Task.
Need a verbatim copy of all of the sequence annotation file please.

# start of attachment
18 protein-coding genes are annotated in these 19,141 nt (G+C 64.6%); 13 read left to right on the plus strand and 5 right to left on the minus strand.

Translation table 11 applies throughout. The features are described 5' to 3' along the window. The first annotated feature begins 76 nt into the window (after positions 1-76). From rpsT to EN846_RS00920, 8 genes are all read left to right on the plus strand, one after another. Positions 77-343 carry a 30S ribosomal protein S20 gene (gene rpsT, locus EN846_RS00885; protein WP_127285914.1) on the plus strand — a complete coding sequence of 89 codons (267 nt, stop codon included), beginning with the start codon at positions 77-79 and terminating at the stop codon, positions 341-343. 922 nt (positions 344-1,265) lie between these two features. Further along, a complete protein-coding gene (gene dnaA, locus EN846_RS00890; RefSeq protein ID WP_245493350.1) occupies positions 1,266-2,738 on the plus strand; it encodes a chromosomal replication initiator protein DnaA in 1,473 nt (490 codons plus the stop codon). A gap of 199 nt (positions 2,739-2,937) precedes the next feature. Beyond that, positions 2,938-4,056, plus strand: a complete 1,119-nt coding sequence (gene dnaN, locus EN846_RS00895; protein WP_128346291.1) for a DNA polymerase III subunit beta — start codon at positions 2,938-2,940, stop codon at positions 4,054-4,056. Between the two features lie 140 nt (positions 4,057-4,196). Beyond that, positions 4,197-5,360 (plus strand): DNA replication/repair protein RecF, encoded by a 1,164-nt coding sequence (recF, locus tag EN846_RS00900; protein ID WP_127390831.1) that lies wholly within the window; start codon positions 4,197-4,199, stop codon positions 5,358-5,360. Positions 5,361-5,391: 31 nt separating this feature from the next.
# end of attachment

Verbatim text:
18 protein-coding genes are annotated in these 19,141 nt (G+C 64.6%); 13 read left to right on the plus strand and 5 right to left on the minus strand.

Translation table 11 applies throughout. The features are described 5' to 3' along the window. The first annotated feature begins 76 nt into the window (after positions 1-76). From rpsT to EN846_RS00920, 8 genes are all read left to right on the plus strand, one after another. Positions 77-343 carry a 30S ribosomal protein S20 gene (gene rpsT, locus EN846_RS00885; protein WP_127285914.1) on the plus strand — a complete coding sequence of 89 codons (267 nt, stop codon included), beginning with the start codon at positions 77-79 and terminating at the stop codon, positions 341-343. 922 nt (positions 344-1,265) lie between these two features. Further along, a complete protein-coding gene (gene dnaA, locus EN846_RS00890; RefSeq protein ID WP_245493350.1) occupies positions 1,266-2,738 on the plus strand; it encodes a chromosomal replication initiator protein DnaA in 1,473 nt (490 codons plus the stop codon). A gap of 199 nt (positions 2,739-2,937) precedes the next feature. Beyond that, positions 2,938-4,056, plus strand: a complete 1,119-nt coding sequence (gene dnaN, locus EN846_RS00895; protein WP_128346291.1) for a DNA polymerase III subunit beta — start codon at positions 2,938-2,940, stop codon at positions 4,054-4,056. Between the two features lie 140 nt (positions 4,057-4,196). Beyond that, positions 4,197-5,360 (plus strand): DNA replication/repair protein RecF, encoded by a 1,164-nt coding sequence (recF, locus tag EN846_RS00900; protein ID WP_127390831.1) that lies wholly within the window; start codon positions 4,197-4,199, stop codon positions 5,358-5,360. Positions 5,361-5,391: 31 nt separating this feature from the next.